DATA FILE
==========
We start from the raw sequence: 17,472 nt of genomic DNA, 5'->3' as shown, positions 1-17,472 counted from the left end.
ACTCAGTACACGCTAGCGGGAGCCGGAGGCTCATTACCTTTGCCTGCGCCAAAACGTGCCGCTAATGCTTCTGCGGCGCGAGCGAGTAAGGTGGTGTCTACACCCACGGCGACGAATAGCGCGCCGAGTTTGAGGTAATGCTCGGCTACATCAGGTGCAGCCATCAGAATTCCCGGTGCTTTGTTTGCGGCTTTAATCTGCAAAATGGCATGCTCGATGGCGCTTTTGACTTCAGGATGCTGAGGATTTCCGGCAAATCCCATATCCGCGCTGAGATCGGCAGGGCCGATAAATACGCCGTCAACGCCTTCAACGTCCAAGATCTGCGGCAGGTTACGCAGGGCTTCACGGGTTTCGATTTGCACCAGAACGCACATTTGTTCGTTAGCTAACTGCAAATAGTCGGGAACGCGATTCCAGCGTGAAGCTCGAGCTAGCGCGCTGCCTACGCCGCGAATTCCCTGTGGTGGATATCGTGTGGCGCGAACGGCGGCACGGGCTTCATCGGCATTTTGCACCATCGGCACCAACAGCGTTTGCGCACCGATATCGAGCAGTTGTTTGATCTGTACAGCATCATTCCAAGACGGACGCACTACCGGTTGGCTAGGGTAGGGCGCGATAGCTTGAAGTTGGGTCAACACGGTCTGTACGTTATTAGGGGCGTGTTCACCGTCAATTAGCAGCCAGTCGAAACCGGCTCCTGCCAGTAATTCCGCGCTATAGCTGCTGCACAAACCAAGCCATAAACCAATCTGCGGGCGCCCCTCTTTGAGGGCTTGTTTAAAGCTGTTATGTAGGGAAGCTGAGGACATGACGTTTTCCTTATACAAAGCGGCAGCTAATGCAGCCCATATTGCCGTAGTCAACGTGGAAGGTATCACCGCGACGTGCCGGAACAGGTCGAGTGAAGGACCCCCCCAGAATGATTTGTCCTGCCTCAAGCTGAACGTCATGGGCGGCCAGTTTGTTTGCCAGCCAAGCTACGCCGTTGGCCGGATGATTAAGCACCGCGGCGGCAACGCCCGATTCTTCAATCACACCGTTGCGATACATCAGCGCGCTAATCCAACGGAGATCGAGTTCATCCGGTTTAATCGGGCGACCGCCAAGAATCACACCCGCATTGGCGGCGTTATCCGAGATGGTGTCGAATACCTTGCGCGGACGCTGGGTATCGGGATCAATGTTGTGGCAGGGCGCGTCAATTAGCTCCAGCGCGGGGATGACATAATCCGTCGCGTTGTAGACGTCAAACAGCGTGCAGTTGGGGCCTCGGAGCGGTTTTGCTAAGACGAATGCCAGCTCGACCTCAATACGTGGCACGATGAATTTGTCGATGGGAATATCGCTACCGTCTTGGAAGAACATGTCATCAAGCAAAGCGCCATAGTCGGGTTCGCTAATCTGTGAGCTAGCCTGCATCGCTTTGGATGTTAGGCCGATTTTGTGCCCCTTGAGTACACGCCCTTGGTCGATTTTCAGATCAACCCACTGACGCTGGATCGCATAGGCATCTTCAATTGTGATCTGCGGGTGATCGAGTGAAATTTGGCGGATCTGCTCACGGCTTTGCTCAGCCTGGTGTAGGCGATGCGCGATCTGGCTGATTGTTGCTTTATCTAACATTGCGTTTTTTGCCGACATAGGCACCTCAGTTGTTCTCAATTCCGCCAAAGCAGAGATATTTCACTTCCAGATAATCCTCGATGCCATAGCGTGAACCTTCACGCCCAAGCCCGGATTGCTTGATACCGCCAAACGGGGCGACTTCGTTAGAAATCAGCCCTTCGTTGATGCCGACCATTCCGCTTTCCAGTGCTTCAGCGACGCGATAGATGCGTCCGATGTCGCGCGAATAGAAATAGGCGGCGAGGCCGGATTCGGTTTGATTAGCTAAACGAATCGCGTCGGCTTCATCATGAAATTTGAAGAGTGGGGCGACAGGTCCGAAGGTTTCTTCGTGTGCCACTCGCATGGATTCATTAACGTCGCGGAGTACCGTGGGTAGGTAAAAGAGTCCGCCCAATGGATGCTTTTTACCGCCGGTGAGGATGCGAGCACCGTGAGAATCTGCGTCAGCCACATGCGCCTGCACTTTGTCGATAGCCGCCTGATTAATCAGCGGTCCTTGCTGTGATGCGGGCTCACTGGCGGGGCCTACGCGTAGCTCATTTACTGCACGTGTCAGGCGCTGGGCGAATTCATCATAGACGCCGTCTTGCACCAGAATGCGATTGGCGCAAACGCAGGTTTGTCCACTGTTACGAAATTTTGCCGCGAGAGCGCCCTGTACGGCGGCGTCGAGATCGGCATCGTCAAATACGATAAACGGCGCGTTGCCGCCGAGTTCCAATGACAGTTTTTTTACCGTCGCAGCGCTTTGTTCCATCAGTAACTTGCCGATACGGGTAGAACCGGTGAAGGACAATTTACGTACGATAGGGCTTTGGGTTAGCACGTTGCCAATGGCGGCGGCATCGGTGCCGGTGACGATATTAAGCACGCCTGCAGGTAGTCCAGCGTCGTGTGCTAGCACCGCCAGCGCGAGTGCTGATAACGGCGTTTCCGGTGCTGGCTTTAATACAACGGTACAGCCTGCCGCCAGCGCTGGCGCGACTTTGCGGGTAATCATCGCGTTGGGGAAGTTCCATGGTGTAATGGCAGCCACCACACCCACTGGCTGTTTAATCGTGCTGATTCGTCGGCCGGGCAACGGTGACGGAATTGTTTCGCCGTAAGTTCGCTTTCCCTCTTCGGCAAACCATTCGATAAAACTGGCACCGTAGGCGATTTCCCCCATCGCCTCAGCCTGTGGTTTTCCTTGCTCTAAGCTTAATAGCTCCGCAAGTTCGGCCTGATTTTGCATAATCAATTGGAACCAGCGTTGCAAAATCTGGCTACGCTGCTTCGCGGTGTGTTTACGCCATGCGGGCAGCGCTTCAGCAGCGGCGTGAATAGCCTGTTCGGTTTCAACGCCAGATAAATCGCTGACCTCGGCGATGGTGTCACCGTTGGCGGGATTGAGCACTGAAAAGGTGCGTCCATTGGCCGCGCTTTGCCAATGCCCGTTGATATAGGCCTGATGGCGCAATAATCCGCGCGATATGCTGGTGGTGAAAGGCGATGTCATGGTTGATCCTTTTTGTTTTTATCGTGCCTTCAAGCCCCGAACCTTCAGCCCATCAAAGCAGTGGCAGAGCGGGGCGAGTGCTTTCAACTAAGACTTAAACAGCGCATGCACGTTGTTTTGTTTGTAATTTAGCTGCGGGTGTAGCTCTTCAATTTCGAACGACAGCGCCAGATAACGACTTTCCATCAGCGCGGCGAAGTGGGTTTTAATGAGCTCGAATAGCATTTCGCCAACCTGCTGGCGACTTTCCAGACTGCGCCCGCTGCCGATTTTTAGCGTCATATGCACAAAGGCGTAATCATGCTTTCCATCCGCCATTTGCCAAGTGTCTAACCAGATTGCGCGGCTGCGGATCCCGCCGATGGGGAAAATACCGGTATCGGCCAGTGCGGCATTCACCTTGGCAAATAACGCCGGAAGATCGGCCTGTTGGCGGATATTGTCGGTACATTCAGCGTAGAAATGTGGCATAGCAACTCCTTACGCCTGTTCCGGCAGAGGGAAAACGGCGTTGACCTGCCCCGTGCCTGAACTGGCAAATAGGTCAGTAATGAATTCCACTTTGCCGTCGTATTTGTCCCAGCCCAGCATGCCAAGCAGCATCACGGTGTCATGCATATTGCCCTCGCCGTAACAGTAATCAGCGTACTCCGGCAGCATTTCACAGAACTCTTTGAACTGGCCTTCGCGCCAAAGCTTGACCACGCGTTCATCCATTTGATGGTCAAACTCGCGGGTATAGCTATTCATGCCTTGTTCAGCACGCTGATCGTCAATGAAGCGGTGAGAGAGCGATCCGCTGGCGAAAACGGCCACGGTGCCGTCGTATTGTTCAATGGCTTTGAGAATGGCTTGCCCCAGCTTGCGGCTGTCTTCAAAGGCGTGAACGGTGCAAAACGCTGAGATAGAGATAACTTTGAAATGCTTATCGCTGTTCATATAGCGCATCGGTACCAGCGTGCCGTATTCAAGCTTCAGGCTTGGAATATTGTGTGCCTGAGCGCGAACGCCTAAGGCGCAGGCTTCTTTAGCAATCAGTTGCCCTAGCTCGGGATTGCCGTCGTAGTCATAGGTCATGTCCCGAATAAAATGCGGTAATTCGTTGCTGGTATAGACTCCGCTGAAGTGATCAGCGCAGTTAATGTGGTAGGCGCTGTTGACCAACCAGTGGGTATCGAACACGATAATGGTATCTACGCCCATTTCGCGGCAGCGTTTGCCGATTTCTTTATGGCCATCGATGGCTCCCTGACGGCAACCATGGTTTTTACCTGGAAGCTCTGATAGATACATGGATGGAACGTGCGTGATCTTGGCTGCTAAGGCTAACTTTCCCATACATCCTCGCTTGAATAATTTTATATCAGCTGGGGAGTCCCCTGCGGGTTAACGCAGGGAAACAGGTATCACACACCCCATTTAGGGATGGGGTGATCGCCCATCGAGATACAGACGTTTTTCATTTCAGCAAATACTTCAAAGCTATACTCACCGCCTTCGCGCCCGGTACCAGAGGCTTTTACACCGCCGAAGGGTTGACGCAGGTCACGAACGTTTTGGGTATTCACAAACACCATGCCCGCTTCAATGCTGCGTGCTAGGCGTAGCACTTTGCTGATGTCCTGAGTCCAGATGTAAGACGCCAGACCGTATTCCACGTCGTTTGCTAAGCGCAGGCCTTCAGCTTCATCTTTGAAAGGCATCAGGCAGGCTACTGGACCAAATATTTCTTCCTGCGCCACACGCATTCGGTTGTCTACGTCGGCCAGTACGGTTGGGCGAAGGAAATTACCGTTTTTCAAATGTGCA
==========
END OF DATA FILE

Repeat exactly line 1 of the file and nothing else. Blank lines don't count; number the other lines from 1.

We start from the raw sequence: 17,472 nt of genomic DNA, 5'->3' as shown, positions 1-17,472 counted from the left end.